Why I’ve Never Written Publicly About My Daughter’s Condition. Until Now.
I am a writer. What I mean by that is it’s my profession; I’m paid to write. But I also just write, because. Even if nobody wanted to pay me, I’d still write. If I lost my laptop, I’d find a pen. If I had no pen, I’d probably just write in my head. It’s what I do.
But up until now, I haven’t written publicly about my daughter’s condition, which I’ve known about for nearly five years. There are a few reasons for this:
1. Initially I was grieving and didn’t want to deal with awkward questions and reactions, so I only told people on a need-to-know basis.
2. I wanted to keep my work life separate from home.
3. There was so much to say, I didn’t know where to start. My personal records on the subject are a random jumble of thoughts, observations and reactions.
4. It’s not just my story.
That last point is the main one. Is it my right to publicize my daughter’s condition? Is it anyone else’s business? What should I write? Do I announce her condition in a headline, or tack it on later as a faux-casual afterthought? Is it my place to frame her, to label her in the public eye as “special needs?”
The term makes me wince, as do all the D-words: disabled, disadvantaged, differently abled.
The other day, I asked our pediatrician not to use the word “problem” in relation to her condition. He apologized. In the past I wouldn’t have spoken up, but things have changed. New words and descriptions are emerging, a new positivity, new perspectives. More dialogue, more voices, more stories, more sharing. I love it. It comforts me. When she was diagnosed, at nine months old, I felt so alone.
So, do I write about the beginning? An unsettled baby, our first, she cried lots and didn’t feed well. The night we got the news of her diagnosis? It was by voicemail (yes, really), and the ground caved in. The grieving? We stayed in bed that first day and cried, our lives changed forever.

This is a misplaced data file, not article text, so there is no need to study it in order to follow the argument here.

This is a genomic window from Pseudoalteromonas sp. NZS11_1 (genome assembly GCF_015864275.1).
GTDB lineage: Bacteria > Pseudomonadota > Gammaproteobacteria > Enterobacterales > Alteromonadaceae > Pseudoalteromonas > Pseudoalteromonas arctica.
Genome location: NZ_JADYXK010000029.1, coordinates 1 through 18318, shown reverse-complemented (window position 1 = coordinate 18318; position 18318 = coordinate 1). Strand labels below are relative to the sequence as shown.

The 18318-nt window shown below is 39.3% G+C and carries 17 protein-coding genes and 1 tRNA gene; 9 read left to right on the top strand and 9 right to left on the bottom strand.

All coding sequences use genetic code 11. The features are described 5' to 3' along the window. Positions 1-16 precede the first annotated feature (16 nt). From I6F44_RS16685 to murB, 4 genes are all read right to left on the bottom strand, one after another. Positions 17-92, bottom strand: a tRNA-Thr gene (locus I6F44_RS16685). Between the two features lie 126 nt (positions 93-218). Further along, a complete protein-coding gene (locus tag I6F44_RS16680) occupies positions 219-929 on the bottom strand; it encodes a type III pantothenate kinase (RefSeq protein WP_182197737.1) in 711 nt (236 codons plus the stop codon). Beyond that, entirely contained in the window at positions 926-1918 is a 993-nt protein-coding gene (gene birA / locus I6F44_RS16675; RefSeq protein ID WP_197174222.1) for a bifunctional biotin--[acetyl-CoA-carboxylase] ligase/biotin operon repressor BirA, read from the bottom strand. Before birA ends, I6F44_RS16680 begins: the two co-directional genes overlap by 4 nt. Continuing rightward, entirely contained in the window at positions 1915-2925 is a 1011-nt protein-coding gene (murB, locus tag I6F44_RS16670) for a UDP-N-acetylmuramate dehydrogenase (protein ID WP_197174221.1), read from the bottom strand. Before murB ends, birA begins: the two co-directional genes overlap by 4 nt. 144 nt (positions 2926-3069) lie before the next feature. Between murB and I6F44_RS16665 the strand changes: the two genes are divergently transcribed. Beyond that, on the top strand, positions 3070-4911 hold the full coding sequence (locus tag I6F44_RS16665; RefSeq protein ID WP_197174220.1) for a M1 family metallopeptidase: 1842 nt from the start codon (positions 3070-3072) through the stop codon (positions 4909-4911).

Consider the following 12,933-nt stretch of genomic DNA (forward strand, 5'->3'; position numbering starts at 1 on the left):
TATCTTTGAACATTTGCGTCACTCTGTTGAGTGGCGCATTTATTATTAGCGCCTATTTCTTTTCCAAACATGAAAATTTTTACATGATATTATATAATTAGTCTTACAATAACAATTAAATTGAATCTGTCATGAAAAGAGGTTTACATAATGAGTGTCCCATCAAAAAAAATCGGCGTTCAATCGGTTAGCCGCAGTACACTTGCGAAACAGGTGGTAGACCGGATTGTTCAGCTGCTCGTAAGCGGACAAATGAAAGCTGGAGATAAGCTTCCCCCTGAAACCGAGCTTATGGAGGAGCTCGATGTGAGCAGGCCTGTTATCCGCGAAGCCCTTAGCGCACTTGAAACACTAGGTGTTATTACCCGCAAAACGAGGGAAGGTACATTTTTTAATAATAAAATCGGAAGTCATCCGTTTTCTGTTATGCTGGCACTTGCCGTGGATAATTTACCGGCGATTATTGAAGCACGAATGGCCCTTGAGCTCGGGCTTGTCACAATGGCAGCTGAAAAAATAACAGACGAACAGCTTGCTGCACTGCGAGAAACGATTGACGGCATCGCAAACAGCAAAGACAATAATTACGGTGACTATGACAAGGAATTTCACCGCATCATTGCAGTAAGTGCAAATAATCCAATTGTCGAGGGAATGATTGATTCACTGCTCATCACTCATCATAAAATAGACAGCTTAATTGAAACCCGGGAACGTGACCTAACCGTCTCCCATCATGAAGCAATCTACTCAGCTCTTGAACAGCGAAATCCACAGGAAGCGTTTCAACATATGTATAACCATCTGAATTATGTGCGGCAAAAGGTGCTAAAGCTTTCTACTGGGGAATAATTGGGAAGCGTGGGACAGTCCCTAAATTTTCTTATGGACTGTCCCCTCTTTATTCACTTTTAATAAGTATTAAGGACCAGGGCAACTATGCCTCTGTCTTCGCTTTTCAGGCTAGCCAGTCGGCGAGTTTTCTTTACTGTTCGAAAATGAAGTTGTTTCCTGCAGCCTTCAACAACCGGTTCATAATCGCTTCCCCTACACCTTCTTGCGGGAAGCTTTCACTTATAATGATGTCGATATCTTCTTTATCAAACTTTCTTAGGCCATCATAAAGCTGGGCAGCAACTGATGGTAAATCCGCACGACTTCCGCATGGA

Do I write about the pain of seeing other babies crawl and walk, while she couldn’t? The awkward reactions of other parents in the playground when they asked me her age? The appointments? It felt so overwhelming, trying to learn and make decisions, constantly pushing and trying to do the best we could for her.
Do I write of the joy when she finally did walk, the look of amazement and pride on her face, the incredible feeling of reaching a goal shared by many? Or do I just write about my daughter, who’s a person way before she’s a condition?
She is five. She has starry blue eyes and blonde curls.
She has a big smile and just lost her first baby tooth.
She loves languages and jumping on the trampoline.
Fine motor tasks such as writing or drawing are challenging for her, so she avoids them.
She has an incredible memory (nails songs like The Boxer, “a pocketful of mumbles, such are promises”), but day-to-day comprehension is an issue.
She gets frustrated and overloaded.
Music with drums and abrupt transitions can make her emotional.
Every so often she has a heart scan.
She has a tendency to obsess over particular people and books.
She is good at negotiating.
She is small for her age.
She loves R2-D2 from Star Wars, and reading and birthday parties and hugs.
She had surgery at just four weeks old.
She hates being shushed.
She is incredible and adorable and beautiful.
At school, they are learning everyone is special and it’s okay to be different. I love that. That is the world I want my daughter to grow up in.
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